L.W. Flouisa's picture
L.W. Flouisa from Tennessee is reading More Murakami September 26, 2015 - 9:06am

I know we are all familiar with show, don't tell. How would you go about solving the opposite problem. That is figuring out when to leave stuff to the imagination?

I don't discuss this much but I actually was introduced to writing through illustration, and so a lot of early work feels like a riddled mess of showing to much.

Where do you draw the line in thus?

And yes I also started with poetry, though that's a non important note.

Thuggish's picture
Thuggish from Vegas is reading Day of the Jackal September 26, 2015 - 6:17pm

I like to only tell what's necessary to know. I'm light on description, sometimes I leave it open to the reader to fill in completely, and while this might not work in every genre (looking at you, epic fantasy), I've found it preferable when I'm reading something.

When I was introduced to the show-don't-tell thing I happened to be reading the last two Hunger Games books. There was (unless I missed something small) literally no description of some characters- I kept an eye out with this purpose in mind. Nearly none of District 13, too. My mind filled it instantly, and while it was completely different from how it looked in the movie, it was as complete as it needed to be.

 

If you're talking about the setting, you need to get some things across, maybe focus on one small detail. I've heard authors talk about this, seems to work. Example: a hotel room with ornate drapes and matching rugs equals fancy, a hotel room with towels as stiff as cardboard equals shitty. I bet you have an entire room in your mind for both already. And how much did I need to say to get that image in your head?

Dwayne's picture
Dwayne from Cincinnati, Ohio (suburbs) is reading books that rotate to often to keep this updated October 25, 2015 - 8:33am

I try to put it in the action.

Bobby opened the blue door.

VS.

The door was blue. Bobby opened it.

CS's picture
CS from Biloxi, MS is reading Zen in the Art of Writing: Essays on Creativity September 28, 2015 - 9:54am

Either go bare minimum on the details, or go JRR Tolkien with the details and include all the details. Every. Last. Single. Damned. Detail.

Nathan's picture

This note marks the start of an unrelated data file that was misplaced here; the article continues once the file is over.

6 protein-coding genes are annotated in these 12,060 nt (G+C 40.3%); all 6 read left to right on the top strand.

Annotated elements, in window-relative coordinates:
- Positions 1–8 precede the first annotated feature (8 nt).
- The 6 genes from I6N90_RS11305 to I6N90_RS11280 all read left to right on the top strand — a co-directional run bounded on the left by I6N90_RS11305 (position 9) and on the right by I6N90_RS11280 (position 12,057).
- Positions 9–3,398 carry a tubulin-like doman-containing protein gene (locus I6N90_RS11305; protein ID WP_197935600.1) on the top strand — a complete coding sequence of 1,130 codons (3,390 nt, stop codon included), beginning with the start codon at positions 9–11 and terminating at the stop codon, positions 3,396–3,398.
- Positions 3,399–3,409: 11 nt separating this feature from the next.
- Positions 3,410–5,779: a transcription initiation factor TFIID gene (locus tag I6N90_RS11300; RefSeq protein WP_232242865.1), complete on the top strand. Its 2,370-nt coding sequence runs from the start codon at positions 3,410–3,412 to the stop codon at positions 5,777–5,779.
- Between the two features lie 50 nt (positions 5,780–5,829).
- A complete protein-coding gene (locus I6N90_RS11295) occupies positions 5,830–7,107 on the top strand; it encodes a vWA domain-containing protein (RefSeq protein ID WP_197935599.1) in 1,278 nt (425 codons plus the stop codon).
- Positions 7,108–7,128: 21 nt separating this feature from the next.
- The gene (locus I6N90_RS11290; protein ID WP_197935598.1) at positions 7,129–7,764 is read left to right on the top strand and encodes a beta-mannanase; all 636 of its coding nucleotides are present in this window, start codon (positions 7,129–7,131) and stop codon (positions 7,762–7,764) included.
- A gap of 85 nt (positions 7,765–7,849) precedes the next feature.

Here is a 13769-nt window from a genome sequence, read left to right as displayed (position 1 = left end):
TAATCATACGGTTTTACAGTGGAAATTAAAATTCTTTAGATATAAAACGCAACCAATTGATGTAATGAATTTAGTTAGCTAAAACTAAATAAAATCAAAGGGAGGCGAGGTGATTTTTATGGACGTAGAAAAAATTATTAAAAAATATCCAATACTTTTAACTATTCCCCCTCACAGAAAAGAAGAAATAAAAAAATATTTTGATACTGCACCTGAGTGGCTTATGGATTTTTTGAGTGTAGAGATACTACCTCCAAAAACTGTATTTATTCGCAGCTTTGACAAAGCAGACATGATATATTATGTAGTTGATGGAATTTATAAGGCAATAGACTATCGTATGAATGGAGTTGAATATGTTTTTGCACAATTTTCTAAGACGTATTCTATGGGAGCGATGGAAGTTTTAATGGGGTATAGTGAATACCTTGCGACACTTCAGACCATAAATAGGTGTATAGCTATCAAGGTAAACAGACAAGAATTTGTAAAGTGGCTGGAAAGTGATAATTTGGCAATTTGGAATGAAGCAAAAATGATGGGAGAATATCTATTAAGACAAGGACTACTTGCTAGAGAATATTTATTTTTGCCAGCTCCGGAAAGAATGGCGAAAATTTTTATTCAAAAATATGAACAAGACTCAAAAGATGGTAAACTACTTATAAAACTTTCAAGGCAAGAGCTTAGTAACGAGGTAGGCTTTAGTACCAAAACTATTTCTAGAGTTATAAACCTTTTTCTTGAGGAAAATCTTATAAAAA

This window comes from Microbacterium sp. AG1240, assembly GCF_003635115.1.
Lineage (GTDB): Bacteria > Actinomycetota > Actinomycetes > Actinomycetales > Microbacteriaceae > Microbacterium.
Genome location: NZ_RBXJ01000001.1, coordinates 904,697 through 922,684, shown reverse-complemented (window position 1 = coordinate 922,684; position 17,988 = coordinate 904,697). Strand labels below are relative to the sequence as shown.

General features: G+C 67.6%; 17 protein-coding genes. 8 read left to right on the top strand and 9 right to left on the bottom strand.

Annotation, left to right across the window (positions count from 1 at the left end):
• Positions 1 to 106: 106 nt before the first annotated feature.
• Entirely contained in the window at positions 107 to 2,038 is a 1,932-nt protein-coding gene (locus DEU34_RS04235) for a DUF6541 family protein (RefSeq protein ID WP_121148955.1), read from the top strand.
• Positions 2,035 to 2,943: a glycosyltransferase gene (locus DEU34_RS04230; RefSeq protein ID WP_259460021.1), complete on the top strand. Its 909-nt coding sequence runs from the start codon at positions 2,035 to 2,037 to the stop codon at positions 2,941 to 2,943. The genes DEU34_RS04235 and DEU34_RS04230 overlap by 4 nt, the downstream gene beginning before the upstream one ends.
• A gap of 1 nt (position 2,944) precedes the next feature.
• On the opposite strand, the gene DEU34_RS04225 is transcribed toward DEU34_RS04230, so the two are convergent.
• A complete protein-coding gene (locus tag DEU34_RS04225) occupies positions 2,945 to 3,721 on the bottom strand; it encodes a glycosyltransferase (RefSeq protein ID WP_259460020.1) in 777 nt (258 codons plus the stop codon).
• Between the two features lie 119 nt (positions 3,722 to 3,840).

Nathan from Louisiana (South of New Orleans) is reading Re-reading The Rust Maidens by Gwendolyn Kiste, The Bone Weaver's Orchard by Sarah Read October 24, 2015 - 10:36pm

Go with the details that make your real life memories of an event or place stand out, and then do that through a character. Vivid images in your mind are what make it to the page. Everything else is pretentious. Your mind and memories are enough. 

Nathan's picture
Nathan from Louisiana (South of New Orleans) is reading Re-reading The Rust Maidens by Gwendolyn Kiste, The Bone Weaver's Orchard by Sarah Read October 24, 2015 - 10:37pm

@Dwayne: I like that. 

Dwayne's picture
Dwayne from Cincinnati, Ohio (suburbs) is reading books that rotate to often to keep this updated October 25, 2015 - 7:22pm

Thanks.

L.W. Flouisa's picture
L.W. Flouisa from Tennessee is reading More Murakami October 25, 2015 - 8:05pm

I think I might also experiment plot reversal, similar to how poetry can enhance the meaning of the work by somewhat reversing in itself. Sort of like how I am the ancient means something totally different if it's the last line in a stanza or the first line.

Dwayne's picture
Dwayne from Cincinnati, Ohio (suburbs) is reading books that rotate to often to keep this updated October 30, 2015 - 12:45am

Are than any examples of that you can share?

L.W. Flouisa's picture
L.W. Flouisa from Tennessee is reading More Murakami October 30, 2015 - 4:47pm

I have poems and one story so far, just not sure where to put it. Mostly as I've mainly been using GitLab and my blogs on Media Goblin at the moment.

The story is called Cycle Of Life. The other is called Fop Of Always: http://numerohex.tumblr.com/post/132137156474/fop-of-always

I think I have one other sonnet that follows a similar reversal style: http://numerohex.tumblr.com/post/131999320909/hark-the-hooligan

Trying to decide at the moment if said reversal is practical for prose.